The general gameplay of The Delusions of Von Sottendorff is what you would find in any standard platform game. Traverse each level by jumping from platform to platform, jumping on enemies heads, pulling levers and activating pressure pads. The only difference is that The Delusions of Von Sottendorff has the Baron's trumpet that the player can use.
Players use it for two different things. Certain enemies can be defeated using it, and it is also used to reveal invisible platforms used to reach areas that would otherwise be unreachable. The player can use it up to a total of nine times. Throughout each level there are chests that the player can open, some containing extra lives while others hold trumpets for additional use.
The player must complete certain levels within a time frame, generally three and a half or seven minutes depending on size. These particular levels are more platforming than puzzle solving and can lead to a lot of frustration due to the platforming issues.
There is nothing to keep the game fresh across the forty levels. The gameplay stays mostly the same from start to finish adding in occasionally something new that kills the player. Despite each chapter having new enemies and environments, the gameplay for each does not change.
The difficulty of the game doesn't increase that much throughout, causing the game to lack challenge. Despite levels containing more rooms and obstacles as the game progresses, there is no real difficulty increase. The levels are just that little bit longer and require more moving of rooms.
The only time the game got somewhat challenging was in the final chapter where rooms got considerably more complicated and difficult to piece together.
Getting to the final chapter in the game, however, is a challenge in itself due to how repetitive it becomes half way through.
A reason to seek and collect
There are a lot of games out there that add in collectibles for no reason other than for them to be an additional task for the player to complete. In The Delusions of Von Sottendorff, there is an actual reason to find all the collectibles it has to offer.
Each level contains a total of five photos called memories. Collecting them allows the player to unlock artwork, music tracks and the game's cutscenes in the Extras menu. Each type of unlockable costs a certain amount of memories. Once unlocked, the unlockable is free to view at any time through the menu.
Reasonable visuals and soundtrack create a beautiful atmosphere.
The visuals for the game are certainly reasonable. They are not groundbreaking in any shape or form but certainly not a complete eyesore. The Delusions of Von Sottendorff is a colorful game, full of detailed environments that fit in with the general atmosphere of a memory.
The memories of the Baron's youth are often vibrant in color with a lighter soundtrack while the tragic memories have gloomy and dark environments with a sad or creepy soundtrack. The new environments and soundtrack for each chapter do help while playing the game. Unfortunately with the issues of the gameplay they aren't enough to make the experience a fun one.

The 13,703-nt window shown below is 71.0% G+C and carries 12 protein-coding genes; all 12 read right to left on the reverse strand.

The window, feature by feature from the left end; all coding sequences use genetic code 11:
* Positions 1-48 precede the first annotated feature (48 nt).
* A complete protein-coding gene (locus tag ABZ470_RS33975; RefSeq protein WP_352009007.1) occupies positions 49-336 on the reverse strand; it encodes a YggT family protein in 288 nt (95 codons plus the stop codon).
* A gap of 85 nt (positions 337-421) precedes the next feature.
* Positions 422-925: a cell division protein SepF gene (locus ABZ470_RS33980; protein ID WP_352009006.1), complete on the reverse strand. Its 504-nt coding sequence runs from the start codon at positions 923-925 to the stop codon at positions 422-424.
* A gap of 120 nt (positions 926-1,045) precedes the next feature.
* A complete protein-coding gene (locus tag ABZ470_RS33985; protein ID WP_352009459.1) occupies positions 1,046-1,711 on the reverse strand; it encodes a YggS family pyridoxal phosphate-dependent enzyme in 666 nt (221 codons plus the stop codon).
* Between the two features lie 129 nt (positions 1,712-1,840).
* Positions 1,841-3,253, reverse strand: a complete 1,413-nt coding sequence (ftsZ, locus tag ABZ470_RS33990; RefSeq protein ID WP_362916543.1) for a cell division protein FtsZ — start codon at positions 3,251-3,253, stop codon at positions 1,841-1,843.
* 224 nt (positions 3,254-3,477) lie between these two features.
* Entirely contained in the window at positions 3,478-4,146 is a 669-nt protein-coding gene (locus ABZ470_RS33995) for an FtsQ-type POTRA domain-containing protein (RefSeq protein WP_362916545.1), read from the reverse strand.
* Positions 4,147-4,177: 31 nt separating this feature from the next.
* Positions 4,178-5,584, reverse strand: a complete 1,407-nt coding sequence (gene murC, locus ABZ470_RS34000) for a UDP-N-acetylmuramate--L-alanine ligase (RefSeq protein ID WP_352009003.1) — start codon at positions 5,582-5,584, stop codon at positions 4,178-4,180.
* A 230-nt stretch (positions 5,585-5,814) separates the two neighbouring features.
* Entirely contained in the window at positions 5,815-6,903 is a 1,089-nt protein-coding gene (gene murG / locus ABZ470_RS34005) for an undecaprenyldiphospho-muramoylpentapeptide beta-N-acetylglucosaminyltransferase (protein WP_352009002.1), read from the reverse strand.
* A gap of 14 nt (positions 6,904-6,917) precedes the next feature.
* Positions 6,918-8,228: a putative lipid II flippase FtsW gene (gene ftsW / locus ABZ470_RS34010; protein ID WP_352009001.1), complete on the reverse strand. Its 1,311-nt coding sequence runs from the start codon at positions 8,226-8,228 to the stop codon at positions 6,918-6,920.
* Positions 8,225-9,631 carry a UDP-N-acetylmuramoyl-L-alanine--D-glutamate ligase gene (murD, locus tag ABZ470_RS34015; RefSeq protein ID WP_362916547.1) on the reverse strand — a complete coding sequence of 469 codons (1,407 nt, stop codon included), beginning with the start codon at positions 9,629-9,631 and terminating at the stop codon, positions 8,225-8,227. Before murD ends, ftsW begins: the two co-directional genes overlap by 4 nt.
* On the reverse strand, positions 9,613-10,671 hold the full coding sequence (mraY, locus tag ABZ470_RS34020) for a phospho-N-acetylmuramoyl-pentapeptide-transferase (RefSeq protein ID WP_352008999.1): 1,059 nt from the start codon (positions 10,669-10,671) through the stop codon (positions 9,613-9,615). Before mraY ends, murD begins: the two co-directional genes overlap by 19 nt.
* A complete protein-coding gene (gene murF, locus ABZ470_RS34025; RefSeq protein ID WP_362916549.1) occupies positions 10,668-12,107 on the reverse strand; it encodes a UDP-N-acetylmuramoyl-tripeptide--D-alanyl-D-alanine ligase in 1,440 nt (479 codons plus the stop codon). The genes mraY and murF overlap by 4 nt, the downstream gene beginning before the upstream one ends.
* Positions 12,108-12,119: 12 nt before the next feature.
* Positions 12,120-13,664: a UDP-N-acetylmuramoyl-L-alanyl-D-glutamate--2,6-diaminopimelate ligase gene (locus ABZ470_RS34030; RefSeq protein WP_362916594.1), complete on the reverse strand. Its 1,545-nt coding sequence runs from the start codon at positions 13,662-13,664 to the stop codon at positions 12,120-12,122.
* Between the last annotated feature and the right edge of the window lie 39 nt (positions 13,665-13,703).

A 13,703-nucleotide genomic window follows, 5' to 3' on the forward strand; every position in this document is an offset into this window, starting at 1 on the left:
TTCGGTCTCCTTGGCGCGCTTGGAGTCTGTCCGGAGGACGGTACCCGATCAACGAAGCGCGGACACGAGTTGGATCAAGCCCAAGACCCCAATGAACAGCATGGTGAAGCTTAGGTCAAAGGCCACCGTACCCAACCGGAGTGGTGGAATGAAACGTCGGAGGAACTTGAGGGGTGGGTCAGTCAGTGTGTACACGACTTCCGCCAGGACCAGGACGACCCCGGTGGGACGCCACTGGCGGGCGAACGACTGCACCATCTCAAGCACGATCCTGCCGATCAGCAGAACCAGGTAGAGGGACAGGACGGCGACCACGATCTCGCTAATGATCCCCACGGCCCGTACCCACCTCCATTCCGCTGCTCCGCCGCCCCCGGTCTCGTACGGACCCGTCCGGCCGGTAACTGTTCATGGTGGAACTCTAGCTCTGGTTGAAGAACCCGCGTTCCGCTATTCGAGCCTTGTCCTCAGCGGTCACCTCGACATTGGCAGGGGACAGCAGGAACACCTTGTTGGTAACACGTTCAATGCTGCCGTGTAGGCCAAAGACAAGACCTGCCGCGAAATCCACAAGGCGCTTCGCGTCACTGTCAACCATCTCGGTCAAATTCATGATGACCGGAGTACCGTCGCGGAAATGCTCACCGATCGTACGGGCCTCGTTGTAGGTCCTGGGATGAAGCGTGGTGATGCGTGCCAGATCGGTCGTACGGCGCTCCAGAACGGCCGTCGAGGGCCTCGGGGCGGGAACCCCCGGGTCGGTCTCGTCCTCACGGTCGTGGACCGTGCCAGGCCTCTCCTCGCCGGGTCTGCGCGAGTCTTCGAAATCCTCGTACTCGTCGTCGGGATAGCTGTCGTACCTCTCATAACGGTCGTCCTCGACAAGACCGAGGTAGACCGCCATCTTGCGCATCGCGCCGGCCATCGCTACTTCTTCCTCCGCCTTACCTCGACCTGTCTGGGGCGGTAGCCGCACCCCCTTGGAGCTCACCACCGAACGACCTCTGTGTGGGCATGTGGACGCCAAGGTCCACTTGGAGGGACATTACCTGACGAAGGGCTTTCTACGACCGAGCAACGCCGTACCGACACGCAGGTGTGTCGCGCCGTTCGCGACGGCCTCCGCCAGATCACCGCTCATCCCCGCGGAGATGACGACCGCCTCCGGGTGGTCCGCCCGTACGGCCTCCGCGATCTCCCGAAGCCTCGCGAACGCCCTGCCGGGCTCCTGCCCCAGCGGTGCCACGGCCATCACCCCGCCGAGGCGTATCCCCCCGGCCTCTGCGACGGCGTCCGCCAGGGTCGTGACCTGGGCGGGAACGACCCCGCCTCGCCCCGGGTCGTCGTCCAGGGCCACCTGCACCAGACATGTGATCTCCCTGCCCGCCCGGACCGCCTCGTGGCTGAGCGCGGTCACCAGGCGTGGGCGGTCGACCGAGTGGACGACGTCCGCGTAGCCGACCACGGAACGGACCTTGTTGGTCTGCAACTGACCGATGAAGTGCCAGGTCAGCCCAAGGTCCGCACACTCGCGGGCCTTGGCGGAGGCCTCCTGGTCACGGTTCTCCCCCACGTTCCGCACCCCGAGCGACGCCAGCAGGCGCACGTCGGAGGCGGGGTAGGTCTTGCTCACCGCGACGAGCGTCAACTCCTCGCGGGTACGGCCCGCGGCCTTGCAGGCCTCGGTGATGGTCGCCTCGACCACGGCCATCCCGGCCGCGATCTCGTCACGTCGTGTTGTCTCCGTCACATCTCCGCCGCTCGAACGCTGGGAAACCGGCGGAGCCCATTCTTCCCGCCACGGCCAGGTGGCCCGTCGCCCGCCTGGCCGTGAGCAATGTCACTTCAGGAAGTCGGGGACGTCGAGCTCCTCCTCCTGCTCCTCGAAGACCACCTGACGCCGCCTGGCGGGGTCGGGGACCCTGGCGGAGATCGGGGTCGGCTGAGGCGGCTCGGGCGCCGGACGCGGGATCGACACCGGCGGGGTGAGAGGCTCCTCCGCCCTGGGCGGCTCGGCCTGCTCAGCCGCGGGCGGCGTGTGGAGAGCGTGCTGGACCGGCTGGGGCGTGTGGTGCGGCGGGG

The models of enemies are also reasonable. Just like the environments, they are not groundbreaking in any way. They do fit in well with the wacky world that is the Baron's mind, and the changing of enemies in each chapter is indeed welcoming.
The animations of the enemies I feel are a bit stiff but never the less adequate. The issue with having the detailed environments along with enemies is that the game suffers from frame rate issues. Frame rate drops occur when there is a lot on screen at once. The frame drops happen when the camera zooms out more than at any other point.
A game to love and hate all at once.
The Delusions of Von Sottendorff is a game that has some great ideas and creativity. It suffers from repetitive gameplay, lacks challenge for the most part and requires polish. The general puzzle mechanic is clever and well integrated, but the platforming of the game requires some redesign. The biggest downfall this game has is certainly the camera issues and the problems it causes with platforming.
The story is well written and interesting but lacks closure and ends with an odd tone. The visuals, soundtrack, and environments are good, but the environment detail causes slow downs and enemy model animation is slightly stiff. The Delusions of Von Sottendorff is one of those games that for every good feature it has there is a feature equally as bad.
It is unfortunate that the game has such problems. Without the issues, this would have been a fantastic game scoring far higher than it is. With them, however, it turns it into nothing more than an average at best game. The Delusions of Von Sottendorff I feel is not worth the €12.99 price tag it carries, at least in its current state. If you would still like to give the game a try, I would suggest waiting until it goes down in price during a sale.
The Delusions of Von Sottendorff and his Square Mind is available to buy exclusively on the Nintendo e-Shop for €12.99.